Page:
ATNMBL is purely consequent car design*
*although I would change a few things, but I regress.
ATNMBL was design by Mike & Maaike, a San Francisco based progressive industrial design studio led by Maaike Evers and Mike Simonian. A decade ago, the two former Googlers went out to get people thinking differently about cars:
ATNMBL is a driverless concept vehicle we designed in 2009 to provoke discussions around new goals for the auto industry. The vehicle is envisioned for the year 2040 and represents an alternative approach to vehicle design and interaction.
Mike & Maaike
Mike & Maaike is a progressive industrial design studio led by Mike Simonian and Maaike Evers. - Formed as a design…
We’re now a third of the way from 2009 to 2040, so let’s assess how much closer we came to their initial vision:
ATNMBL is short for Autonomobile, a title that merges Autonomy with the Automobile. Upon entering ATNMBL, you are presented with a simple question: “Where can I take you?” There is no steering wheel, brake pedal or driver’s seat. ATNMBL drives for you. Electric powered plus solar assist, with wrap-around seating for seven, ATNMBL offers living and/or working comfort, views, conversations, entertainment, and social connectedness.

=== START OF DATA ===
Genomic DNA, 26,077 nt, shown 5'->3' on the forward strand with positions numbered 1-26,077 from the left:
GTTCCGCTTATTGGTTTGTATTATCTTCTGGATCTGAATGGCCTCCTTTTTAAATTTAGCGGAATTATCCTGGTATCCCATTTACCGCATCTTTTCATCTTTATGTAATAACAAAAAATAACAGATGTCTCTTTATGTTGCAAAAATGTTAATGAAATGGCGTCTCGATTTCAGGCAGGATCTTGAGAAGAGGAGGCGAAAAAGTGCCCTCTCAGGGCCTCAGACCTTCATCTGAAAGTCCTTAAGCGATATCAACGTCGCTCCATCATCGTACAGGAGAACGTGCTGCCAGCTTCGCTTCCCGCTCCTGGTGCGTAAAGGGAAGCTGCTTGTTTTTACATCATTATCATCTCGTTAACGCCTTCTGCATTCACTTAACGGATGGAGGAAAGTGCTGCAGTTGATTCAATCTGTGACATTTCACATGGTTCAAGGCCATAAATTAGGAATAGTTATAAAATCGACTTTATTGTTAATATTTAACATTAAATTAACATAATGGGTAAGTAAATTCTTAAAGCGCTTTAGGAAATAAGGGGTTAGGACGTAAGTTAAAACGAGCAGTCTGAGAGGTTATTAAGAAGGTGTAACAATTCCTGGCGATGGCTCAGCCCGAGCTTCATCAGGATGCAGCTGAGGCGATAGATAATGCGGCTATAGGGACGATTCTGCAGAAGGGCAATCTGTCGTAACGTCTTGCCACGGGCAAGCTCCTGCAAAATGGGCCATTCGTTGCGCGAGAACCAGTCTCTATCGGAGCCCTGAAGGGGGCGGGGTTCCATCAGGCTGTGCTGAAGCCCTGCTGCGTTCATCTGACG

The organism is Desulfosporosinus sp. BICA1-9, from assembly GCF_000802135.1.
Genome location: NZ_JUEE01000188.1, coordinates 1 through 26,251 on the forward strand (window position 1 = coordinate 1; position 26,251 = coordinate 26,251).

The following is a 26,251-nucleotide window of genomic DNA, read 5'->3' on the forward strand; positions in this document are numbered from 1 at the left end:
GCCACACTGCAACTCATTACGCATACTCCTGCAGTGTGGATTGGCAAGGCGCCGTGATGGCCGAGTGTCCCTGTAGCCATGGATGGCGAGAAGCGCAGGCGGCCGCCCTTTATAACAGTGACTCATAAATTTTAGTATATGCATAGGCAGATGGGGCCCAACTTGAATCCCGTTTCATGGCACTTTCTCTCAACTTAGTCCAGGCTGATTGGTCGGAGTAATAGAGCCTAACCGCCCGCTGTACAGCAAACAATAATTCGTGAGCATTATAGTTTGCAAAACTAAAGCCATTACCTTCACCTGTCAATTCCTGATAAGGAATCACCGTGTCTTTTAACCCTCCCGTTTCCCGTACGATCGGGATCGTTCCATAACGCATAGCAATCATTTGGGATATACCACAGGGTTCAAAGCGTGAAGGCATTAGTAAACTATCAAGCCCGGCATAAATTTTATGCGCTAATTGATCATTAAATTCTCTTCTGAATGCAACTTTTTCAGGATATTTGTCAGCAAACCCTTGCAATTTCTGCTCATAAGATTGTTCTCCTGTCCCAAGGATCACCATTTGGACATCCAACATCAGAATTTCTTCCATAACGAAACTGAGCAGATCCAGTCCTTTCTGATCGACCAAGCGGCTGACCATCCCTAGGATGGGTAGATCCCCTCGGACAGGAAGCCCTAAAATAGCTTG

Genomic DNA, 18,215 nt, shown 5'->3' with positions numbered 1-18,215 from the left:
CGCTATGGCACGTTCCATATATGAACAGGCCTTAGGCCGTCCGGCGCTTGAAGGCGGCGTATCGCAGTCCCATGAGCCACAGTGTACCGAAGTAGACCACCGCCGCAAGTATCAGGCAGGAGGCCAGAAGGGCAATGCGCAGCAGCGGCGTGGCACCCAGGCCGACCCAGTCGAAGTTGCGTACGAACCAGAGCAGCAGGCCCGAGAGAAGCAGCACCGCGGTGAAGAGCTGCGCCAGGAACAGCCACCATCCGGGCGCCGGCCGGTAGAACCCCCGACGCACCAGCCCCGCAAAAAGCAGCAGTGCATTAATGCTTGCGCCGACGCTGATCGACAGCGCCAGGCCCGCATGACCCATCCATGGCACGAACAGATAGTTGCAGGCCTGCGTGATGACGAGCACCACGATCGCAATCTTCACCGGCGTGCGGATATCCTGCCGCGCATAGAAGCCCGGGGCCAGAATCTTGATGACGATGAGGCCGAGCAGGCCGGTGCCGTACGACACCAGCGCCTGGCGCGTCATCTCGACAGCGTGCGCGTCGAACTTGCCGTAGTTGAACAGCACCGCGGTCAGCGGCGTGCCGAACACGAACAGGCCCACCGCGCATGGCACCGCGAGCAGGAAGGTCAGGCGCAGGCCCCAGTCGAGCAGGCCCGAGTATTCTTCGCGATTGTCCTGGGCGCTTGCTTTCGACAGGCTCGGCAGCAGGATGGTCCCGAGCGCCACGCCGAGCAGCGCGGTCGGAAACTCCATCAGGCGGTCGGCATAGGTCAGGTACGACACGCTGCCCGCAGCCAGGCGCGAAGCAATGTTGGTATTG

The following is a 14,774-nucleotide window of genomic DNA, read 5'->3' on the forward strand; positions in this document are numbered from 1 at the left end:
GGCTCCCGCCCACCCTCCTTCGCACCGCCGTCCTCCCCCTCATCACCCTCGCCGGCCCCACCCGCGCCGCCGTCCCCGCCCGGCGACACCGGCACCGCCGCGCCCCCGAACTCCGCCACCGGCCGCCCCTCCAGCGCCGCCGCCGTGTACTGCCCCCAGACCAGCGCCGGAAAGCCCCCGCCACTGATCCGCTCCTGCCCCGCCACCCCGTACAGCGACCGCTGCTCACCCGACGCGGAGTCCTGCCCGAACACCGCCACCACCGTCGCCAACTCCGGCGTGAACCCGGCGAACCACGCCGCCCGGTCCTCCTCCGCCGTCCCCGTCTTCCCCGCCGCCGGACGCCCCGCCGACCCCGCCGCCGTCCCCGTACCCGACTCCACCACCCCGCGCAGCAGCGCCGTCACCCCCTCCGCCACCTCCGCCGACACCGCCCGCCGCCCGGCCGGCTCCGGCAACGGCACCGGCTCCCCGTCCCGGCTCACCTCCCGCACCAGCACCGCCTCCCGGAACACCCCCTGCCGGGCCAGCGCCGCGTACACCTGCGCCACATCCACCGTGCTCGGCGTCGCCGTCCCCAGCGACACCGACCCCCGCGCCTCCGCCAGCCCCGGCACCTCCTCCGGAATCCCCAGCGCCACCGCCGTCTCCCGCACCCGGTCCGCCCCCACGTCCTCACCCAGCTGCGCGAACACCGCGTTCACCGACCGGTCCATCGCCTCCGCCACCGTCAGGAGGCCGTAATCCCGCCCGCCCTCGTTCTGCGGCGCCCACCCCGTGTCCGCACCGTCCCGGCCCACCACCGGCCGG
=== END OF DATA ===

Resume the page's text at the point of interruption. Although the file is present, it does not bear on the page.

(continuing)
Whereas the name is 100% concept and doesn’t work as a product, I believe in many of their assumptions around the design. The interaction with the car, the pure autonomous drive, and what it is used for.
But there are also minor issues, that may need to be solved differently in order to be really able to attract mainstream product adoption.
First, one of the most important interactions with the car will be entering and exiting. Just look at how hard this is in today’s cars. ATNMBL makes it look easy but really doesn’t show the actual motion of entering in their renderings – just this one, where you can see there’s only one defined spot to enter, and judging from this image, you’ll still need to bend over:
Where they are spot-on, is that autonomous driving means the metrics of performance will be redefined:
Most cars can go 120 mph yet they are mostly used at moderate speeds and sitting in traffic. It’s time to look at performance in a new way. Dismissing the need for extreme MPH and acceleration as irrelevant, ATNMBL proposes a new standard of performance: one of time-saving, quality of life, and increased exploration. Freed from the monotony of driving, we can enjoy quality time while in transit: socializing, gaming, movies, business, videocalls, web surfing, sleeping or discovering new places with powerful voice controlled search and navigation.